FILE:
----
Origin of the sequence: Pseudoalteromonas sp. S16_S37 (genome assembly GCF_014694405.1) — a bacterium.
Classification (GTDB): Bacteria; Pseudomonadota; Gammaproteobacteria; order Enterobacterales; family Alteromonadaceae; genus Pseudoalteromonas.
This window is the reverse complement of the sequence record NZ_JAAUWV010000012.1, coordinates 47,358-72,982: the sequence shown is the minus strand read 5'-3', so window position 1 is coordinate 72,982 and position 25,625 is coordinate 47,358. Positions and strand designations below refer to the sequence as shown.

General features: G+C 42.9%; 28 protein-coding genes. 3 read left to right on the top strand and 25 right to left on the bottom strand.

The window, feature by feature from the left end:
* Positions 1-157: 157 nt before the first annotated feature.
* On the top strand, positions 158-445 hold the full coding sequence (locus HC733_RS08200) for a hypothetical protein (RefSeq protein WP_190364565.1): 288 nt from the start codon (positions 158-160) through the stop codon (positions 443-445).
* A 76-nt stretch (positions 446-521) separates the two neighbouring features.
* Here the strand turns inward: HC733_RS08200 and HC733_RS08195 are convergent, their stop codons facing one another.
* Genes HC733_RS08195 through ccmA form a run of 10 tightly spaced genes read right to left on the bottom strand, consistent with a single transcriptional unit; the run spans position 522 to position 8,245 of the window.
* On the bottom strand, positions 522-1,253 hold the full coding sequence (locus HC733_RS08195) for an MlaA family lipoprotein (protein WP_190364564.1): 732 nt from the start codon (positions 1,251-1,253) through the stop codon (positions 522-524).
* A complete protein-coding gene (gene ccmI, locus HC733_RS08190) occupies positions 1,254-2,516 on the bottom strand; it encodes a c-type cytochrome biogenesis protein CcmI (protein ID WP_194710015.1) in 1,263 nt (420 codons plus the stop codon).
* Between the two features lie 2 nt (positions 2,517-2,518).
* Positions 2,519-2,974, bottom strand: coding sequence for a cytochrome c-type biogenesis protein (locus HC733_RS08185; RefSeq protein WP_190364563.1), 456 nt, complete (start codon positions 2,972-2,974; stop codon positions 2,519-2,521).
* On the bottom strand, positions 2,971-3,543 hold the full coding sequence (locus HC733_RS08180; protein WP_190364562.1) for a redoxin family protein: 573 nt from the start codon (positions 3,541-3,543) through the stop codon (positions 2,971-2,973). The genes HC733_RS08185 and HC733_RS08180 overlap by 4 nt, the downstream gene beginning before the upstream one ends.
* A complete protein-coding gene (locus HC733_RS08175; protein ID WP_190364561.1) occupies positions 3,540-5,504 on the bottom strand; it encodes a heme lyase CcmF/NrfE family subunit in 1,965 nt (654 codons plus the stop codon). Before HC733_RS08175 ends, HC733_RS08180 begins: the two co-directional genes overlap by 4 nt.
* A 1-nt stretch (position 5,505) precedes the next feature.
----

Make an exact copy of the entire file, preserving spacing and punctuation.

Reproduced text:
Origin of the sequence: Pseudoalteromonas sp. S16_S37 (genome assembly GCF_014694405.1) — a bacterium.
Classification (GTDB): Bacteria; Pseudomonadota; Gammaproteobacteria; order Enterobacterales; family Alteromonadaceae; genus Pseudoalteromonas.
This window is the reverse complement of the sequence record NZ_JAAUWV010000012.1, coordinates 47,358-72,982: the sequence shown is the minus strand read 5'-3', so window position 1 is coordinate 72,982 and position 25,625 is coordinate 47,358. Positions and strand designations below refer to the sequence as shown.

General features: G+C 42.9%; 28 protein-coding genes. 3 read left to right on the top strand and 25 right to left on the bottom strand.

The window, feature by feature from the left end:
* Positions 1-157: 157 nt before the first annotated feature.
* On the top strand, positions 158-445 hold the full coding sequence (locus HC733_RS08200) for a hypothetical protein (RefSeq protein WP_190364565.1): 288 nt from the start codon (positions 158-160) through the stop codon (positions 443-445).
* A 76-nt stretch (positions 446-521) separates the two neighbouring features.
* Here the strand turns inward: HC733_RS08200 and HC733_RS08195 are convergent, their stop codons facing one another.
* Genes HC733_RS08195 through ccmA form a run of 10 tightly spaced genes read right to left on the bottom strand, consistent with a single transcriptional unit; the run spans position 522 to position 8,245 of the window.
* On the bottom strand, positions 522-1,253 hold the full coding sequence (locus HC733_RS08195) for an MlaA family lipoprotein (protein WP_190364564.1): 732 nt from the start codon (positions 1,251-1,253) through the stop codon (positions 522-524).
* A complete protein-coding gene (gene ccmI, locus HC733_RS08190) occupies positions 1,254-2,516 on the bottom strand; it encodes a c-type cytochrome biogenesis protein CcmI (protein ID WP_194710015.1) in 1,263 nt (420 codons plus the stop codon).
* Between the two features lie 2 nt (positions 2,517-2,518).
* Positions 2,519-2,974, bottom strand: coding sequence for a cytochrome c-type biogenesis protein (locus HC733_RS08185; RefSeq protein WP_190364563.1), 456 nt, complete (start codon positions 2,972-2,974; stop codon positions 2,519-2,521).
* On the bottom strand, positions 2,971-3,543 hold the full coding sequence (locus HC733_RS08180; protein WP_190364562.1) for a redoxin family protein: 573 nt from the start codon (positions 3,541-3,543) through the stop codon (positions 2,971-2,973). The genes HC733_RS08185 and HC733_RS08180 overlap by 4 nt, the downstream gene beginning before the upstream one ends.
* A complete protein-coding gene (locus HC733_RS08175; protein ID WP_190364561.1) occupies positions 3,540-5,504 on the bottom strand; it encodes a heme lyase CcmF/NrfE family subunit in 1,965 nt (654 codons plus the stop codon). Before HC733_RS08175 ends, HC733_RS08180 begins: the two co-directional genes overlap by 4 nt.
* A 1-nt stretch (position 5,505) precedes the next feature.